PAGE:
What is Macrobiotic

"Let food be thy medicine, and
thy medicine be food."—Hippocrates

"Macrobiotics" comes from makro bios, the Greek words for "Long Life" or "Great Life." Hippocrates, the Father of Medicine, coined the term, and in the modern era it has been developed by George and Lima Ohsawa, Michio and Aveline Kushi, and other educators in Japan, Europe, and America. By creating our bodies and minds from natural foods in a spirit of thankfulness, we can contribute to personal health, social well being, and planetary health and peace.


Over the last generation, macrobiotics has been the catalyst for many of the dietary and lifestyle changes now taking place. Macrobiotics has introduced and popularised organically grown whole foods and naturally processed foods, including whole cereal grains such as brown rice, whole wheat, oats, and buckwheat; soy foods such as miso, tofu, shoyu (natural soy sauce), and tempeh; a cornucopia of fresh garden vegetables; nori, kombu, and other sea vegetables; and a variety of seasonings, condiments, snacks, and other healthful foods and beverages.


The benefits of a macrobiotic diet are becoming increasingly recognized. At Harvard Medical School, cardiovascular researchers report that people eating a macrobiotic diet for an average of two years have virtually no risk of coronary heart disease, the major cause of death in modern society.


Cancer patients may also benefit. Scientists at Tulane University in New Orleans, Louisiana, and the National Tumor Institute in Milan, Italy, report that a macrobiotic diet may help prevent or control cancer. Researchers at the New England Medical Center in Boston report that macrobiotic women process estrogen better than others and this may explain their low incidence of breast cancer. The National Institutes of Health's National Center for Complementary and Alternative Medicine will soon release a study prepared by researchers at the University of Minnesota and Columbia University documenting 76 patients who recovered from cancer with the help of a macrobiotic diet. The Centers for Disease Control and Prevention, the public health arm of the U.S. Government, has awarded a grant to the University of South Carolina for further study of the benefits of a macrobiotic approach to cancer.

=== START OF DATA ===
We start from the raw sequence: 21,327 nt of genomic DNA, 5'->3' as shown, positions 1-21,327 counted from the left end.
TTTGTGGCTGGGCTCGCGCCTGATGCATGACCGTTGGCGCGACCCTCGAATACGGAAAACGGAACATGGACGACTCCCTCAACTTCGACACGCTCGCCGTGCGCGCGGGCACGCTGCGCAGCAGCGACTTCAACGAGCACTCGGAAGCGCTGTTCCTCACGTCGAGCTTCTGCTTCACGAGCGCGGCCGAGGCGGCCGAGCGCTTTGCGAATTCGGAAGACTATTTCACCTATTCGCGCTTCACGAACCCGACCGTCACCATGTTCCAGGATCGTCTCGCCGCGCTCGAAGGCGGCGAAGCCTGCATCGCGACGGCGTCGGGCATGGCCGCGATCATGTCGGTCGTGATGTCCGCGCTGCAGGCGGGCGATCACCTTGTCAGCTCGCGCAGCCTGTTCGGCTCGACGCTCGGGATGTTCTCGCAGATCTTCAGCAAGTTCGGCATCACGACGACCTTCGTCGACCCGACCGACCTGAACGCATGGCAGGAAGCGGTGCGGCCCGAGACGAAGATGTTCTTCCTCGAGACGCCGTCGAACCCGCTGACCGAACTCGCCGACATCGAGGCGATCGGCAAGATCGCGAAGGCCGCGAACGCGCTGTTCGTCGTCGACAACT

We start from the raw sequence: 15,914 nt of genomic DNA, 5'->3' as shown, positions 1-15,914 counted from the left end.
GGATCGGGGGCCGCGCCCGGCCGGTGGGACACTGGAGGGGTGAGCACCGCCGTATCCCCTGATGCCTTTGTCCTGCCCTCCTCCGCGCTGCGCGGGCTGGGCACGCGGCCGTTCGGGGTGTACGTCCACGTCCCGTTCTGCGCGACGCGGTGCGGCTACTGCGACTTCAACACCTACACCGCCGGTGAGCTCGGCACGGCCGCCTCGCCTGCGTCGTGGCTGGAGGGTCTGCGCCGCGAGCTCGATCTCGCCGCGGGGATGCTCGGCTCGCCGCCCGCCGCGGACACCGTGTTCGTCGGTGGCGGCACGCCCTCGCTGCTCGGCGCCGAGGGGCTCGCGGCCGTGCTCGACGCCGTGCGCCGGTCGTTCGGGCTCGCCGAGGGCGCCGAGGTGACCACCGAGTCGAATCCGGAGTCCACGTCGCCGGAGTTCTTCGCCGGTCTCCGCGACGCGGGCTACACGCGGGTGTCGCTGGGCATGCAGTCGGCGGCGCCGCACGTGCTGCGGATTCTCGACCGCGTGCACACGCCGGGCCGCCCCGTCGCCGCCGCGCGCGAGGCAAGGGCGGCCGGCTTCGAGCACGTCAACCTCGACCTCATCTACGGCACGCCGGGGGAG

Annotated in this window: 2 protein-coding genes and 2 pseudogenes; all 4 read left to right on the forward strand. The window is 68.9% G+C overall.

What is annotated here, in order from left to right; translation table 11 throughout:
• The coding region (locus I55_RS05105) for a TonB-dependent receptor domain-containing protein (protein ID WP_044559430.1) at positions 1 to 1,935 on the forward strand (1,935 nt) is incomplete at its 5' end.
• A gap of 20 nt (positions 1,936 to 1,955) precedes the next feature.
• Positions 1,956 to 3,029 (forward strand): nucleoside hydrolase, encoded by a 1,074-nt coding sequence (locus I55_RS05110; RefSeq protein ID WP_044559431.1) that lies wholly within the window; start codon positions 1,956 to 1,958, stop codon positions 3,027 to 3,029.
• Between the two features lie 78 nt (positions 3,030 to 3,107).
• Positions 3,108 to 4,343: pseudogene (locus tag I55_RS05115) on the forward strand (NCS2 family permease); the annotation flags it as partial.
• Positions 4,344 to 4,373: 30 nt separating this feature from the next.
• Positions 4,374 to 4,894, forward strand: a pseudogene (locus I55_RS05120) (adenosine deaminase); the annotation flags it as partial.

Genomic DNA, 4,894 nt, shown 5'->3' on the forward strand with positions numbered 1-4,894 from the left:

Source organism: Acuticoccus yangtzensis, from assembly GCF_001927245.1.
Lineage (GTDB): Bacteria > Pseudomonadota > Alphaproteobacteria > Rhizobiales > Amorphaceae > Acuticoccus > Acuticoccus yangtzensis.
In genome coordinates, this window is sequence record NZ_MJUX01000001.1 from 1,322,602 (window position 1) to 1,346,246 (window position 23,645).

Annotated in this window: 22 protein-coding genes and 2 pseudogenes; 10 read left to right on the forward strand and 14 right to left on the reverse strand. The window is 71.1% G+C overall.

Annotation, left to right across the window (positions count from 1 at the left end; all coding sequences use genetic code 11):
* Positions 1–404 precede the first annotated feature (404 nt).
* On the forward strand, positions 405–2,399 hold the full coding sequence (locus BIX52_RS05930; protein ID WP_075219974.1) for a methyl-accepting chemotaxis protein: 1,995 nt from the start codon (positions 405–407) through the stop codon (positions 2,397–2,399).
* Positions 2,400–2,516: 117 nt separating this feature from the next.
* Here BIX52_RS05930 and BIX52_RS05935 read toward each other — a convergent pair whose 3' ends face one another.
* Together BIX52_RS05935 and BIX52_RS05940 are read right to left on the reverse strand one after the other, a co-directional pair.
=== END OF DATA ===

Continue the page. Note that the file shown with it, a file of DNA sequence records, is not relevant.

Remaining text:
Other medical studies have shown that a macrobiotic way of eating is beneficial for improving childhood nutrition, reducing violent and aggressive behaviour among young juvenile offenders, controlling T-cells in young men with AIDS, improving geriatric and psychiatric health, and reducing multiple chemical sensitivities.


The U.S. government officially recognized the contributions of Michio and Aveline Kushi, the founders of the Kushi Institute, to modern society by creating a permanent collection devoted to macrobiotics and alternative and complementary medicine at the National Museum of American History in Washington, D.C. The U.S. House of Representatives passed a resolution honouring the Kushis, and Mr. Kushi recently testified on the macrobiotic approach to breast cancer before a Congressional committee seeking new ways to prevent and relieve women's health problems.


The Kushi Institute of Europe offers classes and instruction in macrobiotic theory and principles, macrobiotic cooking and meal preparation, and associated lifestyle topics. It is dedicated to cooperating with the medical and scientific community, government agencies, and non-governmental organizations to create a healthier, more peaceful, more sustainable world.